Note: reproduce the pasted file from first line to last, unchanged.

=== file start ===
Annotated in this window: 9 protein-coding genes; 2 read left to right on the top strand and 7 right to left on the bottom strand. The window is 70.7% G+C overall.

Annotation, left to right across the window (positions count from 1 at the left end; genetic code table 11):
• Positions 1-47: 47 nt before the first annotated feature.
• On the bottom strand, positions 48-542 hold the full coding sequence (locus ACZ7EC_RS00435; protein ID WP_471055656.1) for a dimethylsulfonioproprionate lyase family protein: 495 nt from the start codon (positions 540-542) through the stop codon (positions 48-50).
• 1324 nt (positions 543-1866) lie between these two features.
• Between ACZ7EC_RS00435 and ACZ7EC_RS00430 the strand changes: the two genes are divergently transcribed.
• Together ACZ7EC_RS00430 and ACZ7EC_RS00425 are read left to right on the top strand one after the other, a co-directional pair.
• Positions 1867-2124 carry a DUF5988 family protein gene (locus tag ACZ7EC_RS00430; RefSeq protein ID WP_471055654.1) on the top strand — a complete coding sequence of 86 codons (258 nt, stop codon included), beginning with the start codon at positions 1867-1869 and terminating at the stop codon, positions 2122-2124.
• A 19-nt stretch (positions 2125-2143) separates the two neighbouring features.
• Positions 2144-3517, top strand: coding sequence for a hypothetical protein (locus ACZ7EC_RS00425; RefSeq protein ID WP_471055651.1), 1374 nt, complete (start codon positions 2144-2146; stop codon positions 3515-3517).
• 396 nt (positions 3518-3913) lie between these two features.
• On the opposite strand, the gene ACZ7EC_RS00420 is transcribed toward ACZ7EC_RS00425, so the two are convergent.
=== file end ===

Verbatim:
Annotated in this window: 9 protein-coding genes; 2 read left to right on the top strand and 7 right to left on the bottom strand. The window is 70.7% G+C overall.

Annotation, left to right across the window (positions count from 1 at the left end; genetic code table 11):
• Positions 1-47: 47 nt before the first annotated feature.
• On the bottom strand, positions 48-542 hold the full coding sequence (locus ACZ7EC_RS00435; protein ID WP_471055656.1) for a dimethylsulfonioproprionate lyase family protein: 495 nt from the start codon (positions 540-542) through the stop codon (positions 48-50).
• 1324 nt (positions 543-1866) lie between these two features.
• Between ACZ7EC_RS00435 and ACZ7EC_RS00430 the strand changes: the two genes are divergently transcribed.
• Together ACZ7EC_RS00430 and ACZ7EC_RS00425 are read left to right on the top strand one after the other, a co-directional pair.
• Positions 1867-2124 carry a DUF5988 family protein gene (locus tag ACZ7EC_RS00430; RefSeq protein ID WP_471055654.1) on the top strand — a complete coding sequence of 86 codons (258 nt, stop codon included), beginning with the start codon at positions 1867-1869 and terminating at the stop codon, positions 2122-2124.
• A 19-nt stretch (positions 2125-2143) separates the two neighbouring features.
• Positions 2144-3517, top strand: coding sequence for a hypothetical protein (locus ACZ7EC_RS00425; RefSeq protein ID WP_471055651.1), 1374 nt, complete (start codon positions 2144-2146; stop codon positions 3515-3517).
• 396 nt (positions 3518-3913) lie between these two features.
• On the opposite strand, the gene ACZ7EC_RS00420 is transcribed toward ACZ7EC_RS00425, so the two are convergent.